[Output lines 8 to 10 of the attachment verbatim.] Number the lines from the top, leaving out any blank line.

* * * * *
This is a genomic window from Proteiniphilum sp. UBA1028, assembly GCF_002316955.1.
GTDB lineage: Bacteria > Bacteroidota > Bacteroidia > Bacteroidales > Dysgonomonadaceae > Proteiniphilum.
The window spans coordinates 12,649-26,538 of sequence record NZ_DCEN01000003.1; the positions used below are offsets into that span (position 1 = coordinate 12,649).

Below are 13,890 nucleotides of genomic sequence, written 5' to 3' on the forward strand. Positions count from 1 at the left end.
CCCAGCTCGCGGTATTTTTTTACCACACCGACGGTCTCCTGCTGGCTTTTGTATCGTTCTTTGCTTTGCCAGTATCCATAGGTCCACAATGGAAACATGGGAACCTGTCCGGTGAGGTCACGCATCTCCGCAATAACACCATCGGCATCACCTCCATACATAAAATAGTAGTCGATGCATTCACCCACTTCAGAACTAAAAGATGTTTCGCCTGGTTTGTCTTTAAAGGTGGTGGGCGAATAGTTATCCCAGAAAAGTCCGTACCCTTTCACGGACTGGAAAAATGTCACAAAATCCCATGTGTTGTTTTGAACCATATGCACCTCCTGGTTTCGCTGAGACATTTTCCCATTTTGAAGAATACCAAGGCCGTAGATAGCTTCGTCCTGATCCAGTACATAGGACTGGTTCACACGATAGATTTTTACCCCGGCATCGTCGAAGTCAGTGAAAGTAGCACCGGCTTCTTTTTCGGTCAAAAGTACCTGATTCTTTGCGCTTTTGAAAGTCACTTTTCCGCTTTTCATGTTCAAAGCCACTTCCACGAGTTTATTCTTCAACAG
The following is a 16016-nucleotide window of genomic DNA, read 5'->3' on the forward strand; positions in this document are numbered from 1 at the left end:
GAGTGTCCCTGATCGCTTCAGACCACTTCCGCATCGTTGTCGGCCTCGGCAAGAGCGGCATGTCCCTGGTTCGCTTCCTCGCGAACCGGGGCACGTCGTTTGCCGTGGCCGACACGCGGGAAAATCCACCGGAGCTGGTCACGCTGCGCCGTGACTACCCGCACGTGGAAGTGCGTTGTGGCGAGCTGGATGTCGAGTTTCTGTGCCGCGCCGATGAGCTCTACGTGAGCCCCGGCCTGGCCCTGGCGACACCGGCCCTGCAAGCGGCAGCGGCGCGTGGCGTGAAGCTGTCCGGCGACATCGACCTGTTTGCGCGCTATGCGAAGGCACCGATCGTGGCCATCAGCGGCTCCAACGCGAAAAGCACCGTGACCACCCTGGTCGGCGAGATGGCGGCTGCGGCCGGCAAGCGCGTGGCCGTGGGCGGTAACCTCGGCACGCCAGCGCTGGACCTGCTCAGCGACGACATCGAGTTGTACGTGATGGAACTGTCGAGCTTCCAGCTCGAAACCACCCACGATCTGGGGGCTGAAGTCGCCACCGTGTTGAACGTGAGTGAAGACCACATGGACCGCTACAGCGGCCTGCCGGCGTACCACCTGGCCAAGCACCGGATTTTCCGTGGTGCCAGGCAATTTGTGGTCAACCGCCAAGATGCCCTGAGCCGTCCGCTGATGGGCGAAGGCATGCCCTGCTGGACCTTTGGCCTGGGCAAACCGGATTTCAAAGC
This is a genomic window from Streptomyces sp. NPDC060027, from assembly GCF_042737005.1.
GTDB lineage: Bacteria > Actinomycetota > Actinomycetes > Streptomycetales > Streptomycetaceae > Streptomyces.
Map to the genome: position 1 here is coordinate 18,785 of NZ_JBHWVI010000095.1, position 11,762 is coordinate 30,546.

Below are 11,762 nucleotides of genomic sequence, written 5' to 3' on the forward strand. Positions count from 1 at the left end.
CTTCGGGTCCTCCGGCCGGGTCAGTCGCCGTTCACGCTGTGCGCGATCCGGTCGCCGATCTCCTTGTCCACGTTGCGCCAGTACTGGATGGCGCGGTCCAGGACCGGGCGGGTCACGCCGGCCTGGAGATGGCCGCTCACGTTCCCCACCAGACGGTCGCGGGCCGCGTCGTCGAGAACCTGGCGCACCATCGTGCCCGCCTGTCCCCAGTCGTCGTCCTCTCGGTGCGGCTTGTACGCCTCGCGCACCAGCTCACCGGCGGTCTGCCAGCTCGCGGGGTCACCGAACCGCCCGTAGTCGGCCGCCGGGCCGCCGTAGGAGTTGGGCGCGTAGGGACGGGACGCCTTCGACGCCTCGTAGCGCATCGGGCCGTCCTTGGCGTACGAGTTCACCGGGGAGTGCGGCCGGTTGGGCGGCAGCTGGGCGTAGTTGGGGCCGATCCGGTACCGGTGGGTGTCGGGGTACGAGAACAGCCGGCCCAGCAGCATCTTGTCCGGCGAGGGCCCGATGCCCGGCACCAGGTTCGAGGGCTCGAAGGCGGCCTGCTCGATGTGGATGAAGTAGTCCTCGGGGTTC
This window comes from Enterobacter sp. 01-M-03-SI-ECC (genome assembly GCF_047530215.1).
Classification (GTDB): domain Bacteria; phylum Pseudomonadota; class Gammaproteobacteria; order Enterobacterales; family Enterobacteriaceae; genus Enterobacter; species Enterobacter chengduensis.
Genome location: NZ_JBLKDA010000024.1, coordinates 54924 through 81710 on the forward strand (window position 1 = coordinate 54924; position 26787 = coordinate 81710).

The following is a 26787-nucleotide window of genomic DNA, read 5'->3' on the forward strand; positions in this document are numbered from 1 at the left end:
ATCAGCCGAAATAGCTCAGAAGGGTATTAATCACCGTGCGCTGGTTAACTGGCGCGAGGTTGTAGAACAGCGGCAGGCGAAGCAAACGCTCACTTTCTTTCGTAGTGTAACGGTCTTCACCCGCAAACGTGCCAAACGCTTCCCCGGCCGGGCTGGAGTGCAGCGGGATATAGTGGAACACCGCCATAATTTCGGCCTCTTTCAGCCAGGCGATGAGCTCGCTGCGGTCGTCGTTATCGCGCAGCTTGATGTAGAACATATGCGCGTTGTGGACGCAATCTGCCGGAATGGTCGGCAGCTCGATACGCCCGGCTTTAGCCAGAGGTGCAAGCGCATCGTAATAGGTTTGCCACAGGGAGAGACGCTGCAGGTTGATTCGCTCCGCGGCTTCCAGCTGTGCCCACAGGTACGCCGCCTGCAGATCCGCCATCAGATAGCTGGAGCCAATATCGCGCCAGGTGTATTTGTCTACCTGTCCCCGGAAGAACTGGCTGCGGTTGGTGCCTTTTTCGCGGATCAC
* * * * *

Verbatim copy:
This is a genomic window from Streptomyces sp. NPDC060027, from assembly GCF_042737005.1.
GTDB lineage: Bacteria > Actinomycetota > Actinomycetes > Streptomycetales > Streptomycetaceae > Streptomyces.
Map to the genome: position 1 here is coordinate 18,785 of NZ_JBHWVI010000095.1, position 11,762 is coordinate 30,546.